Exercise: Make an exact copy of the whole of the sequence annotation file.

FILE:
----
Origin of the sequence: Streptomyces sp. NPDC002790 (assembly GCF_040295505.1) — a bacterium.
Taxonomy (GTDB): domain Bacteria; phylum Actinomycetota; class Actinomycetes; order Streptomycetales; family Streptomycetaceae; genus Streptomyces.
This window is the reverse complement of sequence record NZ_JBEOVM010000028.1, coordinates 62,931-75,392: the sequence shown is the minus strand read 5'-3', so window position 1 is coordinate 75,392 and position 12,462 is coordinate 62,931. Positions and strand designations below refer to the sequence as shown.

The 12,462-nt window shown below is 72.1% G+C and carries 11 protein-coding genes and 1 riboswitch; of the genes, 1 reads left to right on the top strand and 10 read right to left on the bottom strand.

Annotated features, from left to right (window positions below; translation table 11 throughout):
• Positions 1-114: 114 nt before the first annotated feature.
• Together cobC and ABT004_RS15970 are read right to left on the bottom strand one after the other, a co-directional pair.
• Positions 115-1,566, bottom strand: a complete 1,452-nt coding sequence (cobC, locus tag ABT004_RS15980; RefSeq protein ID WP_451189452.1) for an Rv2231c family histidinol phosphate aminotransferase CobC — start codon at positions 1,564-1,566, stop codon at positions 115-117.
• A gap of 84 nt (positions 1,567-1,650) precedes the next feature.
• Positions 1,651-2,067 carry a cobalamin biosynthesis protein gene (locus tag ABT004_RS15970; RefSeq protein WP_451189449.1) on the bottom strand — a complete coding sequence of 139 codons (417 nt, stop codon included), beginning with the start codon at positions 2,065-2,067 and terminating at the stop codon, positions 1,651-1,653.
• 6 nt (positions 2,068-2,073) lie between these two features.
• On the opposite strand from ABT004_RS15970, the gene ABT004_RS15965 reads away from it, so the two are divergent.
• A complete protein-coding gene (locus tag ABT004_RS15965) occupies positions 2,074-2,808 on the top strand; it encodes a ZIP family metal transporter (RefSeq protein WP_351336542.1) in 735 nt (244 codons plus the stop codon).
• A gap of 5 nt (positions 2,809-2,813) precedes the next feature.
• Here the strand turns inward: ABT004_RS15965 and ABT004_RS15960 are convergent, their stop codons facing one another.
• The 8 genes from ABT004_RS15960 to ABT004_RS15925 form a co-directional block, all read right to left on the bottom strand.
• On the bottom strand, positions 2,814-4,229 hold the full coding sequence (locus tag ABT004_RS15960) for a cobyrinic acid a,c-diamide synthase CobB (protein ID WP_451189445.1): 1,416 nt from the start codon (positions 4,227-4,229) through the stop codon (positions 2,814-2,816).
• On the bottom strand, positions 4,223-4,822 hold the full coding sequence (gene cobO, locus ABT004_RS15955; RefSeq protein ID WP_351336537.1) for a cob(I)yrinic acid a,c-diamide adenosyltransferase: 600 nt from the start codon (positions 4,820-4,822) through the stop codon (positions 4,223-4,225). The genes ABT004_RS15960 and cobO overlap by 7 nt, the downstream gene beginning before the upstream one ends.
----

Origin of the sequence: Streptomyces sp. NPDC002790 (assembly GCF_040295505.1) — a bacterium.
Taxonomy (GTDB): domain Bacteria; phylum Actinomycetota; class Actinomycetes; order Streptomycetales; family Streptomycetaceae; genus Streptomyces.
This window is the reverse complement of sequence record NZ_JBEOVM010000028.1, coordinates 62,931-75,392: the sequence shown is the minus strand read 5'-3', so window position 1 is coordinate 75,392 and position 12,462 is coordinate 62,931. Positions and strand designations below refer to the sequence as shown.

The 12,462-nt window shown below is 72.1% G+C and carries 11 protein-coding genes and 1 riboswitch; of the genes, 1 reads left to right on the top strand and 10 read right to left on the bottom strand.

Annotated features, from left to right (window positions below; translation table 11 throughout):
• Positions 1-114: 114 nt before the first annotated feature.
• Together cobC and ABT004_RS15970 are read right to left on the bottom strand one after the other, a co-directional pair.
• Positions 115-1,566, bottom strand: a complete 1,452-nt coding sequence (cobC, locus tag ABT004_RS15980; RefSeq protein ID WP_451189452.1) for an Rv2231c family histidinol phosphate aminotransferase CobC — start codon at positions 1,564-1,566, stop codon at positions 115-117.
• A gap of 84 nt (positions 1,567-1,650) precedes the next feature.
• Positions 1,651-2,067 carry a cobalamin biosynthesis protein gene (locus tag ABT004_RS15970; RefSeq protein WP_451189449.1) on the bottom strand — a complete coding sequence of 139 codons (417 nt, stop codon included), beginning with the start codon at positions 2,065-2,067 and terminating at the stop codon, positions 1,651-1,653.
• 6 nt (positions 2,068-2,073) lie between these two features.
• On the opposite strand from ABT004_RS15970, the gene ABT004_RS15965 reads away from it, so the two are divergent.
• A complete protein-coding gene (locus tag ABT004_RS15965) occupies positions 2,074-2,808 on the top strand; it encodes a ZIP family metal transporter (RefSeq protein WP_351336542.1) in 735 nt (244 codons plus the stop codon).
• A gap of 5 nt (positions 2,809-2,813) precedes the next feature.
• Here the strand turns inward: ABT004_RS15965 and ABT004_RS15960 are convergent, their stop codons facing one another.
• The 8 genes from ABT004_RS15960 to ABT004_RS15925 form a co-directional block, all read right to left on the bottom strand.
• On the bottom strand, positions 2,814-4,229 hold the full coding sequence (locus tag ABT004_RS15960) for a cobyrinic acid a,c-diamide synthase CobB (protein ID WP_451189445.1): 1,416 nt from the start codon (positions 4,227-4,229) through the stop codon (positions 2,814-2,816).
• On the bottom strand, positions 4,223-4,822 hold the full coding sequence (gene cobO, locus ABT004_RS15955; RefSeq protein ID WP_351336537.1) for a cob(I)yrinic acid a,c-diamide adenosyltransferase: 600 nt from the start codon (positions 4,820-4,822) through the stop codon (positions 4,223-4,225). The genes ABT004_RS15960 and cobO overlap by 7 nt, the downstream gene beginning before the upstream one ends.